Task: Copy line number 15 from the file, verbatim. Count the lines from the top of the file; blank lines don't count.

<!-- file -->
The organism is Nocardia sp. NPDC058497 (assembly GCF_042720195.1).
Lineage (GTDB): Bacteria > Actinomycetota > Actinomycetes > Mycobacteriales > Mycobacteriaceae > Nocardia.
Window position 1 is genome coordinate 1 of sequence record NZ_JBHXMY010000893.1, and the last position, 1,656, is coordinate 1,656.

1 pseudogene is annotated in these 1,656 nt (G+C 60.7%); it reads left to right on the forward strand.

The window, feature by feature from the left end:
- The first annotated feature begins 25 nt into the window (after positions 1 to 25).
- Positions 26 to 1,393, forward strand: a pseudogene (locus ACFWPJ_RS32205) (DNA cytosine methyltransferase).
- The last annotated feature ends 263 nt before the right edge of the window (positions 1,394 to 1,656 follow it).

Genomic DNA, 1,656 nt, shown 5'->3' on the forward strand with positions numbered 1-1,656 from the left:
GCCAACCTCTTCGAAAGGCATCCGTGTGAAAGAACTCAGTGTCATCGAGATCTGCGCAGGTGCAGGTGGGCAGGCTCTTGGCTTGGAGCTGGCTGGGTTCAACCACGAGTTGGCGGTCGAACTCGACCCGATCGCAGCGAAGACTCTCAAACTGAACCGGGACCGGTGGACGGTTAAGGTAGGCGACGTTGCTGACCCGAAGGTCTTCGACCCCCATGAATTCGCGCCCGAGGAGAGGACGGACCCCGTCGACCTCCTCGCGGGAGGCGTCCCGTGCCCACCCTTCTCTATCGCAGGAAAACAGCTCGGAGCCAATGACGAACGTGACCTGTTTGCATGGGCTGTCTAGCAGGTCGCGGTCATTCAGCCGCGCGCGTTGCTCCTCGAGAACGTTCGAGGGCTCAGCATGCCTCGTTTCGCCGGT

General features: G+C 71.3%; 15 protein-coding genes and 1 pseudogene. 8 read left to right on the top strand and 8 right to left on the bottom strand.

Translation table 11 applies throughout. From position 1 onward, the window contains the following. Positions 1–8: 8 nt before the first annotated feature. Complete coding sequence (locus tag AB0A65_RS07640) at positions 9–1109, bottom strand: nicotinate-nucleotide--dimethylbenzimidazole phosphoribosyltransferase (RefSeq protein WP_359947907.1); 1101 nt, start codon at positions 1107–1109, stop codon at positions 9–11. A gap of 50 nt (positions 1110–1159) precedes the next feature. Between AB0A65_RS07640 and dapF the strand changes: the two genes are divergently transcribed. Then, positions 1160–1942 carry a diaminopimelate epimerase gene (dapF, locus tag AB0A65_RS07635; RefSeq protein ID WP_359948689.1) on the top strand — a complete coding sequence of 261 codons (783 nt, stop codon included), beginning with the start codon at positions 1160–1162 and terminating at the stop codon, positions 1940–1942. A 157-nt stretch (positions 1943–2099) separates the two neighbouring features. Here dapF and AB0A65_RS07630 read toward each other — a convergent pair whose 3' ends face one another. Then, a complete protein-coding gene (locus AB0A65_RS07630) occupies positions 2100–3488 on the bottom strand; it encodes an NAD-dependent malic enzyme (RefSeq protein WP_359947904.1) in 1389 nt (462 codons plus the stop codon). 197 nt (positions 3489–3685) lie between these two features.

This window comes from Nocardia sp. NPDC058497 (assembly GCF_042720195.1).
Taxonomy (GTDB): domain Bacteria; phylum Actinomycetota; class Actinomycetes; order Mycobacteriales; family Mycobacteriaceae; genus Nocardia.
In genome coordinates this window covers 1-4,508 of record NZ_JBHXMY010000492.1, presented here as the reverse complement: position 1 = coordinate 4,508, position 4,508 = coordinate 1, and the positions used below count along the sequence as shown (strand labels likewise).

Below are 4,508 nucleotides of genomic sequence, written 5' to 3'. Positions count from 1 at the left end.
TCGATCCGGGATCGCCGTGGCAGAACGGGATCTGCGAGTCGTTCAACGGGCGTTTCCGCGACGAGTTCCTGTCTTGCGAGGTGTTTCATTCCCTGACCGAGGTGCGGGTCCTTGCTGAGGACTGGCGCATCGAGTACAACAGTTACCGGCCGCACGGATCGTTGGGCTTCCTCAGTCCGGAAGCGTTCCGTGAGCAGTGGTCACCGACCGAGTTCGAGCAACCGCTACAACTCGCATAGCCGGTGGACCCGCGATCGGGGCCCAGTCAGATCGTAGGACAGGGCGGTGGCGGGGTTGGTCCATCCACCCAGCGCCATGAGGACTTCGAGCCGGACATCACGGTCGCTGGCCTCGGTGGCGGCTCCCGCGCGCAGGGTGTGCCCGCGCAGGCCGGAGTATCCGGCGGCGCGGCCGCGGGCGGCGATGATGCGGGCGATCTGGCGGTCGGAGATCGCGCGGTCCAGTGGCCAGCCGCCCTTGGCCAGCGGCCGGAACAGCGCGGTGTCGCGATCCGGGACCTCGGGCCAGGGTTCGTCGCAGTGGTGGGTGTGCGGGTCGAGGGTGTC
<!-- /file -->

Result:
In genome coordinates this window covers 1-4,508 of record NZ_JBHXMY010000492.1, presented here as the reverse complement: position 1 = coordinate 4,508, position 4,508 = coordinate 1, and the positions used below count along the sequence as shown (strand labels likewise).